Weaning your baby

When should you wean your baby?

There is no ideal age for weaning. You can do it when you are ready, whether the baby is only a few days or over six months old.


However, the WHO and the Ministry of Health recommend exclusive breastfeeding for the first six months, followed by continued breastfeeding in conjunction with a varied diet until the age of two years or beyond, depending on the preference of the child and the mother.

- Many mothers decide to wean their babies when they go back to work. If you are returning to work, you may want to wean your baby either completely or partially, for example breastfeeding in the mornings and evenings only. Some countries require an employer to provide reasonable break time for an employee to express breast milk for her nursing child for one year after the child's birth each time such employee needs to express milk.

- Some mothers believe they need to wean their baby when they are ill or have surgery. But medications compatible with breastfeeding are often available, so you may want to examine the situation with a breastfeeding specialist. You can also suspend breastfeeding while you are having treatment (continuing to express milk so as to avoid any reduction in production), and then resume breastfeeding when it is finished.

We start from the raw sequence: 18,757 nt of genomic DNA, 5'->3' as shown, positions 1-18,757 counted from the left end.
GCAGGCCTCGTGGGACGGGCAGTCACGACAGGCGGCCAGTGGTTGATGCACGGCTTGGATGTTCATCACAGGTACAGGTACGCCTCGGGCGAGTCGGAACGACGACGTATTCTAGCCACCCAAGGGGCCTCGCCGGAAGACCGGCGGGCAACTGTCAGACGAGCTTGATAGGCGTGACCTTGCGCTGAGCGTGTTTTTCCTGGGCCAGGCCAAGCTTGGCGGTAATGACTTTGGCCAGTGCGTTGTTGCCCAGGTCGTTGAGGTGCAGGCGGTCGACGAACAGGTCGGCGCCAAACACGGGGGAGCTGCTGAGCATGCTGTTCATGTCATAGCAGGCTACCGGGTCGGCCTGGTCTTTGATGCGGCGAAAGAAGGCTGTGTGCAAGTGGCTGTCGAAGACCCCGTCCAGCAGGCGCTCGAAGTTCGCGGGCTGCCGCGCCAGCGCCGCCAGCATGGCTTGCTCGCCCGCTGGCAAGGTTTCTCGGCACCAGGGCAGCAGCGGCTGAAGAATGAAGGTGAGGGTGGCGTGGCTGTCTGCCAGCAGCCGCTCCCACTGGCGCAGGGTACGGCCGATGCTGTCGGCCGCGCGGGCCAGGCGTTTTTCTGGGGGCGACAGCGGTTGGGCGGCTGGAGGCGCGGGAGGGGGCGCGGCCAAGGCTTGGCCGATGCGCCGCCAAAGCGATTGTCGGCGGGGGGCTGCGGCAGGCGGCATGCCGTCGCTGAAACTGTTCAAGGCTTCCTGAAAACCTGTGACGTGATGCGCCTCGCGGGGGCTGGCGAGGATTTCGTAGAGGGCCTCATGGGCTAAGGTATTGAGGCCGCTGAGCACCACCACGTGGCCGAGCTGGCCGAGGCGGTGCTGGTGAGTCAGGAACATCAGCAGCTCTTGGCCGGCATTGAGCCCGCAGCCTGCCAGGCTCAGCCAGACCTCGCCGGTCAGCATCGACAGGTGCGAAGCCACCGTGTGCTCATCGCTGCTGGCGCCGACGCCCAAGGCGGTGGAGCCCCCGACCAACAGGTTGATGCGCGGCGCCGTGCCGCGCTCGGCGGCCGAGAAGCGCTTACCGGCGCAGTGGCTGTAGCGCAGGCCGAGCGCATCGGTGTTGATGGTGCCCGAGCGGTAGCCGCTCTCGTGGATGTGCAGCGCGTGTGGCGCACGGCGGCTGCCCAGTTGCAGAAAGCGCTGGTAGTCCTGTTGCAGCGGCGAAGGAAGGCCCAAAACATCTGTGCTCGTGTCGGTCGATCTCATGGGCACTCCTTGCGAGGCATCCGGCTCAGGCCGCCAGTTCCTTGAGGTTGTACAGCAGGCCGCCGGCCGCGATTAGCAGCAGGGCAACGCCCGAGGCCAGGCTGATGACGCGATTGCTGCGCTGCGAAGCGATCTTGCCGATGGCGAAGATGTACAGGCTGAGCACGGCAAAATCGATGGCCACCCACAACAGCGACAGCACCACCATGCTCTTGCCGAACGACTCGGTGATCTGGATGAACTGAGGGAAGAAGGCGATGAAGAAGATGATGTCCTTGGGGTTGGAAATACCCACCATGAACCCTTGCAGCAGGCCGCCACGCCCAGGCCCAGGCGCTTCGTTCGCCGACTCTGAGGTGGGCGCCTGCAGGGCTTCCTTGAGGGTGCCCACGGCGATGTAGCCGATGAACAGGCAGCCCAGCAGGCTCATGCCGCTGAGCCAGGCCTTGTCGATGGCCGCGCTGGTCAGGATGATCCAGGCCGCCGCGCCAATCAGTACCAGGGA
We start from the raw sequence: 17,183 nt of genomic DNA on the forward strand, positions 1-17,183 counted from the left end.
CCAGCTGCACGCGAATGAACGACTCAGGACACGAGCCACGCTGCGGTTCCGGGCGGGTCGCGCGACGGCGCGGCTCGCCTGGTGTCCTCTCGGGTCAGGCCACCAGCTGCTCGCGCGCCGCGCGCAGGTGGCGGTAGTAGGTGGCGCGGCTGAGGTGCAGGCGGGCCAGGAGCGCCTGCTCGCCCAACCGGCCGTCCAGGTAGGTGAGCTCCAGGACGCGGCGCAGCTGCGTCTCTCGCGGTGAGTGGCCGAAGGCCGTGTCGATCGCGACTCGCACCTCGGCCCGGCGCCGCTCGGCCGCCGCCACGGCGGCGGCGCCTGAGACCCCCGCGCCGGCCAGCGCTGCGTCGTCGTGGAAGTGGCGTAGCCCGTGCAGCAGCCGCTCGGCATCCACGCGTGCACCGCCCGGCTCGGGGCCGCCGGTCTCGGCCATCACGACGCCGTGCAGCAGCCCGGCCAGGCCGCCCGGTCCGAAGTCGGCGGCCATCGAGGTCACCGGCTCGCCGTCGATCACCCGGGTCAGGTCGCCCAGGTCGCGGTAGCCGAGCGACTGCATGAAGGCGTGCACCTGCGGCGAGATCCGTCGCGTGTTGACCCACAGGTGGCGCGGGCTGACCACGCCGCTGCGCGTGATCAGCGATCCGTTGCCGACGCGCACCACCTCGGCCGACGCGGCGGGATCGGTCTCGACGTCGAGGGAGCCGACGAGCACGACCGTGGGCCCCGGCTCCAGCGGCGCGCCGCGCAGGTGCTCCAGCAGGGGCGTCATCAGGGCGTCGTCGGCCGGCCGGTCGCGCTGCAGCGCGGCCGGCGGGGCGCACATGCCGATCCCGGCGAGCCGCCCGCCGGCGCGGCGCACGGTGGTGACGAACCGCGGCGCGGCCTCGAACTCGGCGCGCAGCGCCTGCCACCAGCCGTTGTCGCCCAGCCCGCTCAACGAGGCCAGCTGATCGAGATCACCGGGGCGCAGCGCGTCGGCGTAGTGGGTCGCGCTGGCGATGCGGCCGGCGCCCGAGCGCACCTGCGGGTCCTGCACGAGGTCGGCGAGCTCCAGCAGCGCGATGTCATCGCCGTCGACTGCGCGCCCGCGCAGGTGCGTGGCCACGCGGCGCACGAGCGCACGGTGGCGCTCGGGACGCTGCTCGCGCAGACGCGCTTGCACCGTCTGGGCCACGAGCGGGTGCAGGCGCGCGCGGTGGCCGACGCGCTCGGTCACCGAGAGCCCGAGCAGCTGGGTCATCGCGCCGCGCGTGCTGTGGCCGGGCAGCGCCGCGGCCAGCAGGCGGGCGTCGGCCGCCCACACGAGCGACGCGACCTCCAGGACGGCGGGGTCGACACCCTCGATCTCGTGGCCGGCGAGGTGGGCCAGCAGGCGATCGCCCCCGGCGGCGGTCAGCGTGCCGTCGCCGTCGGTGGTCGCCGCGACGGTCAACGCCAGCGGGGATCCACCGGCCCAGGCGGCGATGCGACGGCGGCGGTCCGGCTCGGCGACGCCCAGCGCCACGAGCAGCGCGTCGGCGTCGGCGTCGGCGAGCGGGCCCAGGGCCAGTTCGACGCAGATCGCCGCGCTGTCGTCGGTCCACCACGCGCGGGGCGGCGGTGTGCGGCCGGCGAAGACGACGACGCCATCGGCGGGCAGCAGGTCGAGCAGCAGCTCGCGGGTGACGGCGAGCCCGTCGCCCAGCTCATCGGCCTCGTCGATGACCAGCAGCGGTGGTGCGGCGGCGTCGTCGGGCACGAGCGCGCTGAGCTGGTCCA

- If you are not obliged to stop by external constraints, the right time to wean is when you no longer want to breastfeed. Listen to your needs, the needs of your baby and those of your partner as well. You are the only one who can determine the best time for you.

- If you enjoy breastfeeding, you can opt for natural weaning, in other words waiting for your child to give it up naturally. You will then have the satisfaction of experiencing this wonderful bond with your child up to its natural end.

 

 

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